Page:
1. chuck roast

            It’s my understanding that parking structures are typically not built over five stories because the reinforcement required reduces the payback. Five stories is good for an urban structure. You can walk up. The sun can shine on the street. Adequate density to support transit and other urban services. Walkable neighborhoods. High but not soul-crushingly high. IMO nothing wrong with height limitations. But, markets.

  9. The Rev Kev

    “The Resurrection of Bass Reeves”

    This is one helluva story this. He scored the trifecta as a lawman – he was tough, intelligent and skilled. Wikipedia says that he made some 3,000 arrests in his career, killed 14 that tried it on with him and was never wounded. I knew that a large portion of cowboys were black or Mexican but this guy was something else. Makes me wonder why we have junk films like Tarantino’s “Django Unchained” when we could have a movie about this guy instead. Kinda funny how some people were uncomfortable about him arresting white people. Can you imagine what bystanders back then were saying when this happened?

    Cowhand One: “Say, is that fella supposed to be arresting white folks?”

    Cowhand One: “Nobody is game to tell him he can’t.”

      1. ambrit

        Jimson weed, opium, regular weed, those funny cactus buttons the “civilized” Indians use to talk to the spirits, they were all legal back then.
        Another famous “non-white” powerful person back then was Quanah Parker, the Oklahoma Cheroke leader. Later he was the chief representative of the Oklahoma Native groups. He went far in helping the Natives mix their culture with the dominant white culture, but never gave up his Native religion; which included ceremonial peyote use.
        America is a big place.
        Quanah Parker:

        1. Tom Collins' Moscow Mule

          “The evident unsustainability of the current legal system of peyote harvesting and distribution, does not bode well for the future of peyote. The unknown but increasing population of peyote consumers, with only minimal efforts to implement greenhouse cultivation to replace the peyote being steadily consumed, suggest a steadily declining supply of peyote for the future generations if there is no change in the current situation. In fact, one of the known peyote populations, from the Big Bend National Park, disappeared almost in front of our eyes, likely harvested into oblivion [62] and this is not the first time this has been documented [63].”

          “The Peyote Crisis Revisited”

          1. drumlin woodchuckles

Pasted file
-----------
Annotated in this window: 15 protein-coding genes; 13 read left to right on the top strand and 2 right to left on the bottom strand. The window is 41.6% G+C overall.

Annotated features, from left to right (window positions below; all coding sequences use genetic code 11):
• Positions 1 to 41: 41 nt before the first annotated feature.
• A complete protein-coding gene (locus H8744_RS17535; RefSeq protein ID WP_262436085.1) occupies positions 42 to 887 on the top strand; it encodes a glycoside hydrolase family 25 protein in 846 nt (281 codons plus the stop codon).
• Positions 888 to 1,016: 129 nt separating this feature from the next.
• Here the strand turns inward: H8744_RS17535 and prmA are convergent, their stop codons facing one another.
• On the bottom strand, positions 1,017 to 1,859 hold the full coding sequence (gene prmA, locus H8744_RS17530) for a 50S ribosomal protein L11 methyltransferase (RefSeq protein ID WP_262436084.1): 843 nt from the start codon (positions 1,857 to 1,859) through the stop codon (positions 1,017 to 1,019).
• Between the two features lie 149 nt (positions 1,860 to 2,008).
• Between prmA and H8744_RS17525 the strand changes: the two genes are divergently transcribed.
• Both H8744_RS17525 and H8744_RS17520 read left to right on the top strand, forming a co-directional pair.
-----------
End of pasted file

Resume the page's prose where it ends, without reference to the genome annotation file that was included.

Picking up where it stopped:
I gather that peyote on its own roots is very slow growing, even under indoor potted plant treatment.

            But I remember that many long years ago “somebody I knew” once bought a peyote cactus plant and decided to try grafting it onto the cut-off-for-grafting-onto top of a san pedro cactus ( trichocereus pachanoi). The graft was not that well done, but it took, and the swelling peyote grew fast and then fast enough that its lower expanding “bottom end” pried it up and off of the weak graft union point. Oh well . . .

            So perhaps peyotes grafted onto san pedros would work well if done by masterful craftsfolk. And I have read that pereskia cactuses are also good grafting stocks for many kinds of cactuses, even though the pereskia is “primitive” enough to look almost like a more conventional thorn tree.

            Now, would graft-grown peyotes be ritually acceptable to religious practitioners? I don’t know. But they should be acceptable to mere tourists and recreational peyote consumers. I doubt that it is the religious practitioners who are over-harvesting the peyote plants in the wild.

            1. drumlin woodchuckles

              Then again, also too as well, Trichocereus pachanoi itself contains some mescaline. Perhaps plant breeders could work to create high-mescaline varieties of the fast-growing Trichocereus pachanoi, to further take the “mescaline tourist” pressure off of peyote cactus in the wild.

              I remember someone once told me about how some half-bright lawmakers decided to outlaw Trichocereus pachanoi when they learned it had mescaline in it.
              But the indoor plantscaping lobby, who use Trichocereus pachanoi as an indoor plantscaping workhorse plant, got so loud so fast that plans to outlaw Trichocereus pachanoi were pre-abandoned. It is illegal to eat it for the mescaline, but as long as you are growing it for the indoor plantscaping effect, you have no legal problems.

              So perhaps breeders could develop a high mescaline type in secret and allow it to enter the trade very slowly and carefully to people who understand just what they are getting. Or maybe also get it to grow even taller, slimmer and straighter than the regular type, and call it “Pillar of Wisdom” nudge nudge wink wink.


    1. Craig H.

      That tarantino junk cost 100 million to make and sold 425 million of tickets.

      (This is the exact same wonderment as the labor shortage. For the right offer the universe of mouse trap manufacturers will beat a path to your door.)

      : )

    2. Aumua

      Makes me wonder why we have junk films like Tarantino’s “Django Unchained” when we could have a movie about this guy instead.

      Why not have both? Tarantino ain’t making documentaries, but that doesn’t make Django junk.

      1. The Rev Kev

        I should have clarified my comment more. Django is not so much a junk film as Tarantino is a junk director IMHO.

    3. Procopius